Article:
Food Forum: Addressing food production concerns

Technology is vital to maintaining a safe, nutritious and sustainable food supply.

By Jeff Simmons

In a world of increasing food insecurity, millions of hungry people and rising food prices, a trip to the grocery store has some consumers increasingly concerned about the impact on their pocketbook. Now more than ever, technology plays an important role in the food industry. It can deliver more economical choices in a more sustainable manner while providing consumers safe, wholesome food choices.

Yet, in conversations in boardrooms and with leaders in some countries, we have often heard, “but they don’t want technology used in food production.”  Unearthing the identity of the mysterious “they” proved a difficult task. As a result, Elanco set out to better understand this concern. What do consumers really consider when making food purchases? Is there significant concern about food production practices?

Elanco commissioned a team of independent researchers to identify consumer opinions on technology use in food production. The result was the International Consumer Attitudes Study (ICAS) , which evaluated 28 studies from 26 countries representing nearly 100,000 consumers. To be included, studies must have used actual consumer spending data, or unaided (open-ended) questions to minimize bias. The findings are the foundation of our newest white paper, inserted in this issue of Grocery Headquarters.

The review found that 99% of consumers are looking for taste, cost, nutrition and some lifestyle choice when they purchase food. More specifically, 95% of consumers are conventional food buyers. They choose foods based on taste, cost and nutrition—in that order. They are either neutral or supportive of using efficiency-enhancing technologies to grow food.

Only 4% of consumers purchase foods largely based on lifestyle factors. They are looking for luxury, gourmet, organic, locally grown or other types of products. Price isn’t a key decision factor for this group. My personal luxury addiction is coffee.

It is important to note the two groups tend to overlap in many areas, depending on personal tastes and preferences. They are not distinct market segments.

So who are the “they” who seem to be affecting decisions about the types of food products that are available and the types of practices used in production?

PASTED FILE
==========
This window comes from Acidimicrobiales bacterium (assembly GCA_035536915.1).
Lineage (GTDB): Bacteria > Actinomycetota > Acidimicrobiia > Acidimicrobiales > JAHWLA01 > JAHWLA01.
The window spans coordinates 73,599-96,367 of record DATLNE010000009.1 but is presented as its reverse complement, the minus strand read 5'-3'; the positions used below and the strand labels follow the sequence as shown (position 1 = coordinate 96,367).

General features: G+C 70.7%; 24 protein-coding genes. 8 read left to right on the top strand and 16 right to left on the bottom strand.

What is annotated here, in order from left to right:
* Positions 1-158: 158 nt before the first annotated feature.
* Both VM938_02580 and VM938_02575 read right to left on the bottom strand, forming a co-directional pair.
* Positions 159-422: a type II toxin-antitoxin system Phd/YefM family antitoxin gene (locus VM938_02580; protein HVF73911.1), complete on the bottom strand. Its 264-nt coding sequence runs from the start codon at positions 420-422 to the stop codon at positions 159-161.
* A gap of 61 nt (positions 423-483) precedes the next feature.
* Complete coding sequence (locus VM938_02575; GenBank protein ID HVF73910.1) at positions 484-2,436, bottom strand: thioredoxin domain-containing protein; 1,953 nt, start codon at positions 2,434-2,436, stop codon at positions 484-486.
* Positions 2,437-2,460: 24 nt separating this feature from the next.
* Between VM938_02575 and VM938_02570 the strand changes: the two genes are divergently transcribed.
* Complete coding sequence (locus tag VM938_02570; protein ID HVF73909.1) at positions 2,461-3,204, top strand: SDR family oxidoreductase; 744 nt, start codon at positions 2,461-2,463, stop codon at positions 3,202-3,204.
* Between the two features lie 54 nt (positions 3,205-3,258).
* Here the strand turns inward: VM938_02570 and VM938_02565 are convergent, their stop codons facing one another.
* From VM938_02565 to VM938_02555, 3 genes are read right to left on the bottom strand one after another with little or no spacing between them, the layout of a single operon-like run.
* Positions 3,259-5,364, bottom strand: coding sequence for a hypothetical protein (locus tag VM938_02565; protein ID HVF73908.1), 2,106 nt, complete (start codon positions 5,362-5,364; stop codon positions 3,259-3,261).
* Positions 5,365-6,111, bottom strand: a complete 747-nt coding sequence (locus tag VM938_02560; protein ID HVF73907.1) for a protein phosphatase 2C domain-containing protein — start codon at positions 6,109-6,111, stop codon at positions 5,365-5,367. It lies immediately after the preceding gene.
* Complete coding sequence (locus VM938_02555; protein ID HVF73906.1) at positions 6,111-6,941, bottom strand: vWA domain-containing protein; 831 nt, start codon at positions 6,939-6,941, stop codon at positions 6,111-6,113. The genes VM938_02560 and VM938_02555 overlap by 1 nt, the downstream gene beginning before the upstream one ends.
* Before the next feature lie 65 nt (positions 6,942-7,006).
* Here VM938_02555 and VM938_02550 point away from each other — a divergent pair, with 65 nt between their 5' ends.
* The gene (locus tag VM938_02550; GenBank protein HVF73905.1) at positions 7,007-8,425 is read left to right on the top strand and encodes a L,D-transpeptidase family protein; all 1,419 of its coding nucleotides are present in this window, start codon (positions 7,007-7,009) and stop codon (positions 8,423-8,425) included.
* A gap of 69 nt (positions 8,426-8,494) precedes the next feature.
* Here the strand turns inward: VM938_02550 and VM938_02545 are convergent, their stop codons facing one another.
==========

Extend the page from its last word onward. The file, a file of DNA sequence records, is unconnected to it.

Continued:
It turns out that “they” are a small fringe of less than 1 %—a small but loud voice that has been trying to impose their opinions on others. This group is focused on imposing technology bans and legislating away consumer choice. They participate in protests and rallies to “protect” consumers from modern food production “threats.” Yet their efforts tend to have far-reaching and often negative consequences such as decreasing consumer choice and increasing consumer costs, no matter how unintended.

With a better understanding of “they,” I believe we as a food industry can better evaluate addressing one of the greatest challenges of our century—feeding a population expected to reach 9 billion in the next 40 years while freezing the footprint of food production to maintain our planet.

I believe the answer revolves around technology and choice. Technology ensures three basic rights:

  1. Food, a moral right;
  2. Choice, a consumer right; and
  3. Sustainability, which is environmentally right.

No longer can we let these rights be jeopardized by the “they” that represent a tiny fraction of consumers. As a food industry, we need to serve the 99% that want taste, cost, nutrition and some lifestyle choice.

We are at a crossroads. In the past two years, the global economic recession has decreased consumer buying power and increased food insecurity. More than 1 billion people around the world suffer from hunger and malnutrition, including children who suffer from hidden hunger right here in our own cities. In the next two years, tight supplies and rising food prices could threaten our system further. This issue is becoming center stage and we, as a food industry, have the ability to engage and make a difference. 

Jeff Simmons is president of Elanco, an animal health company committed to animal protein production and food safety, with an emphasis on helping the food industry produce a safe, affordable, abundant food supply. Additional perspectives on this topic can be found at

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